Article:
Hail! Hail! to Michigan

the leaders and best

Hail! to the victors valiant

Hail! to the conqu'ring heroes

Hail! Hail! to Michigan,

the champions of the West!

We cheer them again

We cheer and cheer again

For Michigan, we cheer for Michigan

We cheer with might and main

We cheer, cheer, cheer

With might and main we cheer!

Hail! to the victors valiant

Hail! to the conqu'ring heroes

Hail! Hail! to Michigan,

the champions of the West!

See also


  1. 1 2 Daughters, Amy (October 12, 2011). "Ranking the Top 50 College Football Fight Songs". Bleacher Report. Turner Sports. Retrieved October 1, 2016.
  2. 1 2 3 4 5 6 7 8 John Kryk, Natural Enemies : major college football's oldest, fiercest rivalry--Michigan vs. Notre Dame (Lanham, Md. : Taylor Trade Pub,2004) Who's No. 1? Fight Songs (excerpt from Chapter 11, pp-242-245).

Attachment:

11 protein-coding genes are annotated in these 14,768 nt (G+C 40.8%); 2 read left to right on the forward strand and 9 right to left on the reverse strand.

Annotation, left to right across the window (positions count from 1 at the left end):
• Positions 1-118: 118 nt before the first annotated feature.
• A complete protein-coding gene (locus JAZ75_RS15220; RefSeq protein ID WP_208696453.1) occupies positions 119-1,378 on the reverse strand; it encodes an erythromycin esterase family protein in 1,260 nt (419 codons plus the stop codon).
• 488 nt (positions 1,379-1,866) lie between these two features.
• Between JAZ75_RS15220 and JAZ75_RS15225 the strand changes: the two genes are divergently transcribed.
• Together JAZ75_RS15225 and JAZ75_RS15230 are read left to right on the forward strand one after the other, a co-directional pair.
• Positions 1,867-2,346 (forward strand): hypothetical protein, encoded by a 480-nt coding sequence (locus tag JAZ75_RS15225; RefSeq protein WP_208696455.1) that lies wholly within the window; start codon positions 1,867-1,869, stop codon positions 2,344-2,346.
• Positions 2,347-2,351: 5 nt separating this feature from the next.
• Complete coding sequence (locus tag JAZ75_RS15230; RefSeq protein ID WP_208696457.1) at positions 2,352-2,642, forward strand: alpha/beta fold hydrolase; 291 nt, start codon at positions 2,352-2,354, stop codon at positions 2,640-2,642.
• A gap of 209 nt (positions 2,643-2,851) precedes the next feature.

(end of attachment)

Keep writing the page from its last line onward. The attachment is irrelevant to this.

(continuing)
3. The Michiganesian Yearbook 1999 p.186
  4. Shaker, Clay (September 21, 1998). ""The Victors!" turns 100 years old". The Michigan Daily. Archived from the original on 2007-02-13. Retrieved 2007-03-06.
  5. 1 2 3 4 Siegel, Alan (September 1, 2014). "The 10 best fight songs in college football of 2014". Fan Index. USA Today. Retrieved September 30, 2016.
  6. 1 2 3 Leslie, Dale, "Whose Victors? Did Louis Elbel copy part of another march?" Ann Arbor News (August 31, 2008)
  7. "The Eugene Fischer Years: 1906-1914". Michigan Marching Band website. Regents of the University of Michigan. Retrieved April 9, 2012.
  8. Bentley Historical Library, University of Michigan Athletics History 1918 Football Team